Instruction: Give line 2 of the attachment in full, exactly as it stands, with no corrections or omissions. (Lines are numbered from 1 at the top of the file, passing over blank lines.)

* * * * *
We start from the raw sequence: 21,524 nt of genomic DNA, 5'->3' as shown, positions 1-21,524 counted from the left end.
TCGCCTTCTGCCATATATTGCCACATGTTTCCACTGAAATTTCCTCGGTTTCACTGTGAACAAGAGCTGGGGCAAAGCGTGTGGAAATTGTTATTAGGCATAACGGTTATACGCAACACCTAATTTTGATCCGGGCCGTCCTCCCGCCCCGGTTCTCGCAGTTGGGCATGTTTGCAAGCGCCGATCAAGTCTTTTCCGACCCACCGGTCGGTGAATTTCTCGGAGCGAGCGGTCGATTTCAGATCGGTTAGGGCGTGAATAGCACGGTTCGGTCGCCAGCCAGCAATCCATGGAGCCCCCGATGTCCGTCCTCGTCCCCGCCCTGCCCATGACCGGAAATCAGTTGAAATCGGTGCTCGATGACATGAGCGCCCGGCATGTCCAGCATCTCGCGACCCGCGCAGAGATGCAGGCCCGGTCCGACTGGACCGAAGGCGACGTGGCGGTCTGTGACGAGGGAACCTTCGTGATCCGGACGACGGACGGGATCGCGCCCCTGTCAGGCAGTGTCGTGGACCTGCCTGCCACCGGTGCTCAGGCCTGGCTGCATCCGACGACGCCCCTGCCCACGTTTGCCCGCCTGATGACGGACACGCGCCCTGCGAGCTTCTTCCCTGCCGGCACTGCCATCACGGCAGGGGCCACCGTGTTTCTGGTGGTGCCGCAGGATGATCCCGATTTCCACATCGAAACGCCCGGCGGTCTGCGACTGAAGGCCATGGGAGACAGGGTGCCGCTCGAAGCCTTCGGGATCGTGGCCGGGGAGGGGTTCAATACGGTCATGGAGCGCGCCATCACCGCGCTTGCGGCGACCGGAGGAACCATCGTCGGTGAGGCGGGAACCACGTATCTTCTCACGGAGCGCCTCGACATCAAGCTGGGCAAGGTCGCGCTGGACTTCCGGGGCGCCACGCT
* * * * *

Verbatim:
TCGCCTTCTGCCATATATTGCCACATGTTTCCACTGAAATTTCCTCGGTTTCACTGTGAACAAGAGCTGGGGCAAAGCGTGTGGAAATTGTTATTAGGCATAACGGTTATACGCAACACCTAATTTTGATCCGGGCCGTCCTCCCGCCCCGGTTCTCGCAGTTGGGCATGTTTGCAAGCGCCGATCAAGTCTTTTCCGACCCACCGGTCGGTGAATTTCTCGGAGCGAGCGGTCGATTTCAGATCGGTTAGGGCGTGAATAGCACGGTTCGGTCGCCAGCCAGCAATCCATGGAGCCCCCGATGTCCGTCCTCGTCCCCGCCCTGCCCATGACCGGAAATCAGTTGAAATCGGTGCTCGATGACATGAGCGCCCGGCATGTCCAGCATCTCGCGACCCGCGCAGAGATGCAGGCCCGGTCCGACTGGACCGAAGGCGACGTGGCGGTCTGTGACGAGGGAACCTTCGTGATCCGGACGACGGACGGGATCGCGCCCCTGTCAGGCAGTGTCGTGGACCTGCCTGCCACCGGTGCTCAGGCCTGGCTGCATCCGACGACGCCCCTGCCCACGTTTGCCCGCCTGATGACGGACACGCGCCCTGCGAGCTTCTTCCCTGCCGGCACTGCCATCACGGCAGGGGCCACCGTGTTTCTGGTGGTGCCGCAGGATGATCCCGATTTCCACATCGAAACGCCCGGCGGTCTGCGACTGAAGGCCATGGGAGACAGGGTGCCGCTCGAAGCCTTCGGGATCGTGGCCGGGGAGGGGTTCAATACGGTCATGGAGCGCGCCATCACCGCGCTTGCGGCGACCGGAGGAACCATCGTCGGTGAGGCGGGAACCACGTATCTTCTCACGGAGCGCCTCGACATCAAGCTGGGCAAGGTCGCGCTGGACTTCCGGGGCGCCACGCT